Capturing new and emerging risks in estimating credit losses – Business Daily
Organisations should update their credit risk measurement processes to reflect the current realities in the economy. PHOTO | SHUTTERSTOCK
The post-pandemic business environment and the Russian invasion of Ukraine have led to new and emerging risks across many economies such as supply chain snags, high commodity and food prices and the energy crisis.
Banking regulators in many countries have increased interest rates to stem inflation, leading to a rise in borrowing costs for many governments.
The increased geopolitical conflicts and political polarisation globally have also contributed to the rising levels of instability in many countries. These crises make it difficult to make predictions and estimates about the future.
Estimating credit losses using the Expected Credit Loss (ECL) approach of IFRS 9, requires organisations to consider the current economic conditions in which their counterparties operate. To achieve this, organisations should update their credit risk measurement processes to reflect the current realities in the economy.
Organisations should include additional scenarios in their IFRS 9 models as the future becomes less certain to improve the reliability of results; revise their cash flow projections to include additional scenarios that reflect the new and emerging risks impacting businesses in the operating environment; and consider revisiting their segmentations within their IFRS 9 models.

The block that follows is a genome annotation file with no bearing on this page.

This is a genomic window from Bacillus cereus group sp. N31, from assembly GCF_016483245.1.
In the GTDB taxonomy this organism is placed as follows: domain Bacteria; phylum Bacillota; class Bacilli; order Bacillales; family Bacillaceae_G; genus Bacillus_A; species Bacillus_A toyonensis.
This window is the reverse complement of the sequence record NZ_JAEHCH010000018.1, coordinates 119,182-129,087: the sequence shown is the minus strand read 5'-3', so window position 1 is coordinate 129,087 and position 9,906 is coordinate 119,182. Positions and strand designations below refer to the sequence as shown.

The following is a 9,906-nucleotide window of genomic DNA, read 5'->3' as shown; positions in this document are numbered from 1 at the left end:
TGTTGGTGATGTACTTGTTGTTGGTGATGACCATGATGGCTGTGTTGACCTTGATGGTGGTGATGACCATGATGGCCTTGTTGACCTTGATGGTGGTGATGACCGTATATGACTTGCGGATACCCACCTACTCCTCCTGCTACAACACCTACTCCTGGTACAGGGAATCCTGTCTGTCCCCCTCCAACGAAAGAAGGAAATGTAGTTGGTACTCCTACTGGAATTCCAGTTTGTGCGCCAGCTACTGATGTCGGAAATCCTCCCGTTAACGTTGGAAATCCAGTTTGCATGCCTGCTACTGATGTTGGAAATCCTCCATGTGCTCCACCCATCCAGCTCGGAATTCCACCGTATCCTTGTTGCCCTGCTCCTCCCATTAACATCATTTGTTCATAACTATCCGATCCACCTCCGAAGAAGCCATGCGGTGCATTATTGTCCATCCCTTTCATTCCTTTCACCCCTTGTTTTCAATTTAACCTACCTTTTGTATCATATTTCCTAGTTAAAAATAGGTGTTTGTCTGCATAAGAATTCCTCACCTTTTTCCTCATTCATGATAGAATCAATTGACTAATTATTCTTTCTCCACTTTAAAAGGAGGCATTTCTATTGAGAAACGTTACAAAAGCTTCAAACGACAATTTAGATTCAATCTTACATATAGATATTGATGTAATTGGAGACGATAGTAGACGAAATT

It is important because the impact of the new and emerging risks might differ for various segments of the organisation’s portfolio.
Organisations could also consider developing new or revised IFRS 9 models due to the limitations of existing models in the current environment and re-examine their loss distributions to enable them to identify scenarios where changes in the severity of economic or other conditions give rise to disproportionate losses and indicate areas where closer attention is required.
The price volatility in many markets impacting real estate, stocks, bonds, and other asset prices is difficult to predict. Rather than trying to achieve a single best estimate, organisations should apply the ECL principles of probability-weighted outcomes that include scenarios, even if they are less likely than others to capture new and emerging risks in their estimates of credit losses.
The writer is an Associate Director at PwC Kenya. He writes and speaks widely on corporate reporting.